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The Archaeology of Death

Mortuary Studies

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There is, for all humans, no more fascinating subject than death. Understanding what happens when we die has formed the basis of all religion, most of culture, and major portions of science. And the way human skeletal remains are treated is often as politically controversial as human rights, ethnic divisions, and religious differences; in fact, I daresay that the treatment of human skeletal remains crosses all of those lines.

When faced with the recovery of human skeletal remains, archaeologists are interested in both the skeletal material itself and the accompanying grave goods, if any. From these we can discover the method of burial, the cause of death, the diet and general health of the individual, the genetic relationship of the individual to others, the rituals associated with the culture, the belief systems of the people that buried the individual, the diseases that preyed on the people, the prevalence of warfare, the climate of the community, the amount and type of work the individual did during his or her lifetime; in fact quite a bit of information useful to modern peoples is available.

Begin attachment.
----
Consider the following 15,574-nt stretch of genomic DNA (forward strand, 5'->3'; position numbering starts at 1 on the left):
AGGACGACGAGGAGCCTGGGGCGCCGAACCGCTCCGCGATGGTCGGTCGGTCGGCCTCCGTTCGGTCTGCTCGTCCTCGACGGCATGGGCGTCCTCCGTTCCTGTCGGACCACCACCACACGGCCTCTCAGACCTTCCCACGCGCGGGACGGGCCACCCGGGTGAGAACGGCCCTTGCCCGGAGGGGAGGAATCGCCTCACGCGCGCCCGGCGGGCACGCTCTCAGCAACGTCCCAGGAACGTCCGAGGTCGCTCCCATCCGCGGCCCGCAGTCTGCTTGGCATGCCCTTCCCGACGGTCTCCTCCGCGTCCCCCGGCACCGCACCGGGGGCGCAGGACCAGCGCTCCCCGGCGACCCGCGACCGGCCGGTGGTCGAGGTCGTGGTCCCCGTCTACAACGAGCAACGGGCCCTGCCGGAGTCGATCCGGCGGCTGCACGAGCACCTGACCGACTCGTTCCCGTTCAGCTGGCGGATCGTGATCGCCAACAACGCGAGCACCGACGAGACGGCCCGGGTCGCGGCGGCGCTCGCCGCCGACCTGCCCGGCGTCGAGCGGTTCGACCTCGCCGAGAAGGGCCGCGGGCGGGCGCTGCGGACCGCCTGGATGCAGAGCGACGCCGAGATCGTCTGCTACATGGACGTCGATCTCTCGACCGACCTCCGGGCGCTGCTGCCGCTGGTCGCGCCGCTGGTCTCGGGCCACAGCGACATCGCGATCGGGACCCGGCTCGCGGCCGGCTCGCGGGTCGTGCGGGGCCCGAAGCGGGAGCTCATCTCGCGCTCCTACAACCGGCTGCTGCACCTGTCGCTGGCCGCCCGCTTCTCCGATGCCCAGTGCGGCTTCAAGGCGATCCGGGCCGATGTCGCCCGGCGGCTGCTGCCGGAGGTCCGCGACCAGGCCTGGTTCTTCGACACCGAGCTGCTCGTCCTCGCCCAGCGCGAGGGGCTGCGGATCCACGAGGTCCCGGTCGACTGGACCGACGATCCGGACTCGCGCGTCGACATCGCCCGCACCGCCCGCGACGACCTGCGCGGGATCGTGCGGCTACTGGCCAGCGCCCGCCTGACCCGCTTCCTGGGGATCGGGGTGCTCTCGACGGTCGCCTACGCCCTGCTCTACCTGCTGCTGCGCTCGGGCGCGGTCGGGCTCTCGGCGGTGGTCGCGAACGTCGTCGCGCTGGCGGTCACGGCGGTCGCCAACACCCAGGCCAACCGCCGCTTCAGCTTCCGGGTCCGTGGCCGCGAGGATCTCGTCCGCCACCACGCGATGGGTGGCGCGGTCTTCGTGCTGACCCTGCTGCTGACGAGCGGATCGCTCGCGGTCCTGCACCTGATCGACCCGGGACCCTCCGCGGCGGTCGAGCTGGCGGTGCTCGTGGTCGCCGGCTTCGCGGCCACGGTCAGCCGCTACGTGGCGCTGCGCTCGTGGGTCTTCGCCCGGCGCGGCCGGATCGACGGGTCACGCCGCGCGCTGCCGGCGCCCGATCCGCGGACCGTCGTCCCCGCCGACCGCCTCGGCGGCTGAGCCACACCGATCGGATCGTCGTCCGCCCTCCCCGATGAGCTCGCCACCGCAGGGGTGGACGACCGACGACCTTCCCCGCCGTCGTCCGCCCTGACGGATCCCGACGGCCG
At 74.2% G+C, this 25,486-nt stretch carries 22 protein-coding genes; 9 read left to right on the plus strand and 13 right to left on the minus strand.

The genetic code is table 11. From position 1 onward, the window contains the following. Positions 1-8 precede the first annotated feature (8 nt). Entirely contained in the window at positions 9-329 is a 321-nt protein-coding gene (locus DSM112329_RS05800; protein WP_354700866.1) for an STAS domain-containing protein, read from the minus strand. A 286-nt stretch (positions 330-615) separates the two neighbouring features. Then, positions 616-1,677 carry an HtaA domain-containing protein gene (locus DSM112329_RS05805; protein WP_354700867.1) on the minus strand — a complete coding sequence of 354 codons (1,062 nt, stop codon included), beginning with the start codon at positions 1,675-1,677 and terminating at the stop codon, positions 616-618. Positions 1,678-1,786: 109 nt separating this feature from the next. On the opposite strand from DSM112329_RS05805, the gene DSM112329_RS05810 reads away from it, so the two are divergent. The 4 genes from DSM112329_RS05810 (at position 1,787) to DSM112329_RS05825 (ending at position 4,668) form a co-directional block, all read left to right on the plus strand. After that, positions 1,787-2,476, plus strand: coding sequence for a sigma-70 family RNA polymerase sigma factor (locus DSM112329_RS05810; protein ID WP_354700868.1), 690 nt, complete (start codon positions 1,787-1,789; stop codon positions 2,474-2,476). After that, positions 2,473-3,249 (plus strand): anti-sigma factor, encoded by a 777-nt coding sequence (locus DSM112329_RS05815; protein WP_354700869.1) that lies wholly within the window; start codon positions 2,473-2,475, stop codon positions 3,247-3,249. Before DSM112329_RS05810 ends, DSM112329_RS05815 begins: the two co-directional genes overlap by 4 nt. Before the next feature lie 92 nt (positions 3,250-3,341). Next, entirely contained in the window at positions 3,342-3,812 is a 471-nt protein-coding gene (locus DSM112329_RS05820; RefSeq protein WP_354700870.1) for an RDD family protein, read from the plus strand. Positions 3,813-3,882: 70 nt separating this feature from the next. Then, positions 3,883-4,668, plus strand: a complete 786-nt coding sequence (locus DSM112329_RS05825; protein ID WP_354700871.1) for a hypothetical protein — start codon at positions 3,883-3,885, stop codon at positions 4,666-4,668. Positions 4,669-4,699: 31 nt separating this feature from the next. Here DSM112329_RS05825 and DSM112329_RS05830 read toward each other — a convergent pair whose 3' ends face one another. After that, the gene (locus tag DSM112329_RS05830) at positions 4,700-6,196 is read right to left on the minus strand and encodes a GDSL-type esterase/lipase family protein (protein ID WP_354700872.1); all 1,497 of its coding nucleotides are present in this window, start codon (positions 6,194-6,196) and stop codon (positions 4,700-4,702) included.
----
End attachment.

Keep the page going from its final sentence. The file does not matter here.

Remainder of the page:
The first, and perhaps the most obvious thing we learn from studying human burials, is the history of humans as social beings. Deliberate burials, to an archaeologist, is evidence of some form of religious belief; an expression of respect for the individual or, more controversially, belief in a life after death. By way of definition, and based on criteria from the French archaeologists Bouyssonie, Buoyssonie, and Bardon (1908), the criteria determining a deliberate burial includes a body flexed as if in sleep, the body placed in an artificially excavated or constructed closed or covered structure, protection or covering of the body by rocks or other method, the presence of grave goods such as flowers or food or other objects, and the evidence of magic or ritual practices. The earliest known deliberate burials were done by the Neanderthals about 80,000 years ago. Sites such as Shanidar Cave in Iraq, Teshiq-Tash in Iran, and La Ferassie and Grotte des Enfants in France have recovered individuals buried with stone tools, flowers, or jewelry, or decorated with red ocher.

Selected for your macabre amusement:
  • Death on Display Three fictitious Roman burials, from the Kelsey Museum at the University of Michigan
  • See Early Minoan Tombs at Prehistoric Archaeology of the Aegean, a terrific Dartmouth site I just can't stay away from
  • Death in Ancient Egypt from the Oriental Institute in Chicago
  • Warrior Women of the Ancient Steppes from Archaeology magazine

    PS: Thanks to Susan Dale who finally tracked down this article:

    Bouyssonie, A, Bouyssonie, L & Bardon, L (1908). Découverte d.un squelette humain Moustérien à la bouffia de la Chapelle-aux-Saints (Corrèze). Anthropologie (Paris) 19:513-518.

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